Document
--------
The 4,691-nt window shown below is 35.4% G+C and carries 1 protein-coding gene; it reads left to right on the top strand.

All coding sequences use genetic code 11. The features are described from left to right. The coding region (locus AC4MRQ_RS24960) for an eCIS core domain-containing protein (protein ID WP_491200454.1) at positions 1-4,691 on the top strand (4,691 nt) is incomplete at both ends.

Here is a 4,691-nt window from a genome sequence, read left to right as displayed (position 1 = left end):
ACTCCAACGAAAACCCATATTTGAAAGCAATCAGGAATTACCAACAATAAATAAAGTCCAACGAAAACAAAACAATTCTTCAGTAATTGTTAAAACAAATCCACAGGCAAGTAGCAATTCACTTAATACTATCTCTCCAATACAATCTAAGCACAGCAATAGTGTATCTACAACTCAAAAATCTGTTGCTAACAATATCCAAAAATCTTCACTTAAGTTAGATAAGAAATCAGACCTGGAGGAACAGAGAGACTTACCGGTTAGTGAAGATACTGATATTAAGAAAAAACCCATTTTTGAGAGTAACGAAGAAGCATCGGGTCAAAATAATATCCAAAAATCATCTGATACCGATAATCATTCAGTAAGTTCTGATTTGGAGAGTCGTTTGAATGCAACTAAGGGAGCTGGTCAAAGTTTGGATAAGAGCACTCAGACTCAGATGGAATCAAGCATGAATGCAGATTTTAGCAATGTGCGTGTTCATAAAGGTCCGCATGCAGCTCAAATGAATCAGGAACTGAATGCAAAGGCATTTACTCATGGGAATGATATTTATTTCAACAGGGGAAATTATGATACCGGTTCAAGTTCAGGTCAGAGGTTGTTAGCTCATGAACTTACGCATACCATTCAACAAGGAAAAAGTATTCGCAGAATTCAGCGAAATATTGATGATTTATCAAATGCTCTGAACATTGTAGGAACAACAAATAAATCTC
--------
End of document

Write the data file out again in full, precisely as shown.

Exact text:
The 4,691-nt window shown below is 35.4% G+C and carries 1 protein-coding gene; it reads left to right on the top strand.

All coding sequences use genetic code 11. The features are described from left to right. The coding region (locus AC4MRQ_RS24960) for an eCIS core domain-containing protein (protein ID WP_491200454.1) at positions 1-4,691 on the top strand (4,691 nt) is incomplete at both ends.

Here is a 4,691-nt window from a genome sequence, read left to right as displayed (position 1 = left end):
ACTCCAACGAAAACCCATATTTGAAAGCAATCAGGAATTACCAACAATAAATAAAGTCCAACGAAAACAAAACAATTCTTCAGTAATTGTTAAAACAAATCCACAGGCAAGTAGCAATTCACTTAATACTATCTCTCCAATACAATCTAAGCACAGCAATAGTGTATCTACAACTCAAAAATCTGTTGCTAACAATATCCAAAAATCTTCACTTAAGTTAGATAAGAAATCAGACCTGGAGGAACAGAGAGACTTACCGGTTAGTGAAGATACTGATATTAAGAAAAAACCCATTTTTGAGAGTAACGAAGAAGCATCGGGTCAAAATAATATCCAAAAATCATCTGATACCGATAATCATTCAGTAAGTTCTGATTTGGAGAGTCGTTTGAATGCAACTAAGGGAGCTGGTCAAAGTTTGGATAAGAGCACTCAGACTCAGATGGAATCAAGCATGAATGCAGATTTTAGCAATGTGCGTGTTCATAAAGGTCCGCATGCAGCTCAAATGAATCAGGAACTGAATGCAAAGGCATTTACTCATGGGAATGATATTTATTTCAACAGGGGAAATTATGATACCGGTTCAAGTTCAGGTCAGAGGTTGTTAGCTCATGAACTTACGCATACCATTCAACAAGGAAAAAGTATTCGCAGAATTCAGCGAAATATTGATGATTTATCAAATGCTCTGAACATTGTAGGAACAACAAATAAATCTC